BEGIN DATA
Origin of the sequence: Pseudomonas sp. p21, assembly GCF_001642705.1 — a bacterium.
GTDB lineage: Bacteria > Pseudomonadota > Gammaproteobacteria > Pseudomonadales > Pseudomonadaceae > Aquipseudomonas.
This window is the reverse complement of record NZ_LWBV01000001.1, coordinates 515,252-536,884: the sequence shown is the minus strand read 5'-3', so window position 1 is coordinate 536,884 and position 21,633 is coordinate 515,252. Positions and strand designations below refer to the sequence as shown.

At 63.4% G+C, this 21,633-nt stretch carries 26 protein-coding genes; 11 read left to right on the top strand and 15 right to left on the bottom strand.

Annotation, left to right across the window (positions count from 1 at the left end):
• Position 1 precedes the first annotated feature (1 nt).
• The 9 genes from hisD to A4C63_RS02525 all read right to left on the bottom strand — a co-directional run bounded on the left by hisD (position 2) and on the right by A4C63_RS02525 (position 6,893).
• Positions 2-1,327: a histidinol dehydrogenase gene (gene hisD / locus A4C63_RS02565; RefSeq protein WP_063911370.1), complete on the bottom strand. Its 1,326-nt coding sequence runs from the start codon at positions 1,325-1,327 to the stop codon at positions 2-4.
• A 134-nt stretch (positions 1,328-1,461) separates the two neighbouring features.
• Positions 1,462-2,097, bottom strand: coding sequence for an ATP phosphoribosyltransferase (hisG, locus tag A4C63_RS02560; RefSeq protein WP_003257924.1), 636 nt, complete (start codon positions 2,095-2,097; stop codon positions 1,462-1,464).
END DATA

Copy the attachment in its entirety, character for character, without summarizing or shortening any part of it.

Origin of the sequence: Pseudomonas sp. p21, assembly GCF_001642705.1 — a bacterium.
GTDB lineage: Bacteria > Pseudomonadota > Gammaproteobacteria > Pseudomonadales > Pseudomonadaceae > Aquipseudomonas.
This window is the reverse complement of record NZ_LWBV01000001.1, coordinates 515,252-536,884: the sequence shown is the minus strand read 5'-3', so window position 1 is coordinate 536,884 and position 21,633 is coordinate 515,252. Positions and strand designations below refer to the sequence as shown.

At 63.4% G+C, this 21,633-nt stretch carries 26 protein-coding genes; 11 read left to right on the top strand and 15 right to left on the bottom strand.

Annotation, left to right across the window (positions count from 1 at the left end):
• Position 1 precedes the first annotated feature (1 nt).
• The 9 genes from hisD to A4C63_RS02525 all read right to left on the bottom strand — a co-directional run bounded on the left by hisD (position 2) and on the right by A4C63_RS02525 (position 6,893).
• Positions 2-1,327: a histidinol dehydrogenase gene (gene hisD / locus A4C63_RS02565; RefSeq protein WP_063911370.1), complete on the bottom strand. Its 1,326-nt coding sequence runs from the start codon at positions 1,325-1,327 to the stop codon at positions 2-4.
• A 134-nt stretch (positions 1,328-1,461) separates the two neighbouring features.
• Positions 1,462-2,097, bottom strand: coding sequence for an ATP phosphoribosyltransferase (hisG, locus tag A4C63_RS02560; RefSeq protein WP_003257924.1), 636 nt, complete (start codon positions 2,095-2,097; stop codon positions 1,462-1,464).